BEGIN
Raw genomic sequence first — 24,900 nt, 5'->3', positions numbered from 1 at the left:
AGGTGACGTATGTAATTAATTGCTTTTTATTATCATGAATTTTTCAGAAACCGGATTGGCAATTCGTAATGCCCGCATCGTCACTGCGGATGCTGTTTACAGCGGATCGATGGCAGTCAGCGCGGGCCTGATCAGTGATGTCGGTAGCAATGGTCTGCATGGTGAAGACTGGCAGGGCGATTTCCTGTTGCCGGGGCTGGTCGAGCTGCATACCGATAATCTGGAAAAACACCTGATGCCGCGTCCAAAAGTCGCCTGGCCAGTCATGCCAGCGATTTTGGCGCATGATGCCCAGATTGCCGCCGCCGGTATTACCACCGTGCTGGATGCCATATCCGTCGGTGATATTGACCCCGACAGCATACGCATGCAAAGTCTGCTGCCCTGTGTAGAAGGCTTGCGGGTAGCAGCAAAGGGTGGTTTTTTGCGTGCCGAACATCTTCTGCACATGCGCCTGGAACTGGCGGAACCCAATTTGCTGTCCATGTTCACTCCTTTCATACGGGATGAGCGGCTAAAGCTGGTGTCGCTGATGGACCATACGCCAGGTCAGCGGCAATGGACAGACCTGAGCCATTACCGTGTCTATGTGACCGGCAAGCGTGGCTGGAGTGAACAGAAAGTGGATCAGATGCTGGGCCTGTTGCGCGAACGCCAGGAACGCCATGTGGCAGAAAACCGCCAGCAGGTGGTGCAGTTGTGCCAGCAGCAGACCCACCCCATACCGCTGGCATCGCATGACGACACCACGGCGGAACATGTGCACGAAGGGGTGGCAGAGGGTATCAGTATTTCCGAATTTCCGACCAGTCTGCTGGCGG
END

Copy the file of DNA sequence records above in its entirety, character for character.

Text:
Raw genomic sequence first — 24,900 nt, 5'->3', positions numbered from 1 at the left:
AGGTGACGTATGTAATTAATTGCTTTTTATTATCATGAATTTTTCAGAAACCGGATTGGCAATTCGTAATGCCCGCATCGTCACTGCGGATGCTGTTTACAGCGGATCGATGGCAGTCAGCGCGGGCCTGATCAGTGATGTCGGTAGCAATGGTCTGCATGGTGAAGACTGGCAGGGCGATTTCCTGTTGCCGGGGCTGGTCGAGCTGCATACCGATAATCTGGAAAAACACCTGATGCCGCGTCCAAAAGTCGCCTGGCCAGTCATGCCAGCGATTTTGGCGCATGATGCCCAGATTGCCGCCGCCGGTATTACCACCGTGCTGGATGCCATATCCGTCGGTGATATTGACCCCGACAGCATACGCATGCAAAGTCTGCTGCCCTGTGTAGAAGGCTTGCGGGTAGCAGCAAAGGGTGGTTTTTTGCGTGCCGAACATCTTCTGCACATGCGCCTGGAACTGGCGGAACCCAATTTGCTGTCCATGTTCACTCCTTTCATACGGGATGAGCGGCTAAAGCTGGTGTCGCTGATGGACCATACGCCAGGTCAGCGGCAATGGACAGACCTGAGCCATTACCGTGTCTATGTGACCGGCAAGCGTGGCTGGAGTGAACAGAAAGTGGATCAGATGCTGGGCCTGTTGCGCGAACGCCAGGAACGCCATGTGGCAGAAAACCGCCAGCAGGTGGTGCAGTTGTGCCAGCAGCAGACCCACCCCATACCGCTGGCATCGCATGACGACACCACGGCGGAACATGTGCACGAAGGGGTGGCAGAGGGTATCAGTATTTCCGAATTTCCGACCAGTCTGCTGGCGG